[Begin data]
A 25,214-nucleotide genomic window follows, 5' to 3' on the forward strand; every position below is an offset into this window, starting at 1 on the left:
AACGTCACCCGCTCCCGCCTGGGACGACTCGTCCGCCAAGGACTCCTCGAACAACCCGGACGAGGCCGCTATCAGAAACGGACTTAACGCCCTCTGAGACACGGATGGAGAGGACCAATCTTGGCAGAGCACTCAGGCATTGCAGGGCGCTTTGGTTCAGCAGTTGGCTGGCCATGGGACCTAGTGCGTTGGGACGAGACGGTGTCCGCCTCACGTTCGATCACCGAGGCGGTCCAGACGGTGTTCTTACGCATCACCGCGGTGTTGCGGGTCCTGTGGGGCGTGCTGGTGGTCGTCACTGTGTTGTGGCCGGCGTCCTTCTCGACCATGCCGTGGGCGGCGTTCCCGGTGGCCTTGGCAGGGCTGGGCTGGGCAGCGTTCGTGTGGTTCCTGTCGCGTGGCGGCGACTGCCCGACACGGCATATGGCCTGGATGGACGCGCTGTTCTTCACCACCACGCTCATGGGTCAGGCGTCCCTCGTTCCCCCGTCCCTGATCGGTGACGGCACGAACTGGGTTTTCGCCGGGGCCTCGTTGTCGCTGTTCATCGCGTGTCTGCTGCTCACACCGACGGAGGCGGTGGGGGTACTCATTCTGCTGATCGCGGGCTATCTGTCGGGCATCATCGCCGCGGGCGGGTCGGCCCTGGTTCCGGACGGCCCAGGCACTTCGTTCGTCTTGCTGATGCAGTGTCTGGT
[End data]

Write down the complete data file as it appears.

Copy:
A 25,214-nucleotide genomic window follows, 5' to 3' on the forward strand; every position below is an offset into this window, starting at 1 on the left:
AACGTCACCCGCTCCCGCCTGGGACGACTCGTCCGCCAAGGACTCCTCGAACAACCCGGACGAGGCCGCTATCAGAAACGGACTTAACGCCCTCTGAGACACGGATGGAGAGGACCAATCTTGGCAGAGCACTCAGGCATTGCAGGGCGCTTTGGTTCAGCAGTTGGCTGGCCATGGGACCTAGTGCGTTGGGACGAGACGGTGTCCGCCTCACGTTCGATCACCGAGGCGGTCCAGACGGTGTTCTTACGCATCACCGCGGTGTTGCGGGTCCTGTGGGGCGTGCTGGTGGTCGTCACTGTGTTGTGGCCGGCGTCCTTCTCGACCATGCCGTGGGCGGCGTTCCCGGTGGCCTTGGCAGGGCTGGGCTGGGCAGCGTTCGTGTGGTTCCTGTCGCGTGGCGGCGACTGCCCGACACGGCATATGGCCTGGATGGACGCGCTGTTCTTCACCACCACGCTCATGGGTCAGGCGTCCCTCGTTCCCCCGTCCCTGATCGGTGACGGCACGAACTGGGTTTTCGCCGGGGCCTCGTTGTCGCTGTTCATCGCGTGTCTGCTGCTCACACCGACGGAGGCGGTGGGGGTACTCATTCTGCTGATCGCGGGCTATCTGTCGGGCATCATCGCCGCGGGCGGGTCGGCCCTGGTTCCGGACGGCCCAGGCACTTCGTTCGTCTTGCTGATGCAGTGTCTGGT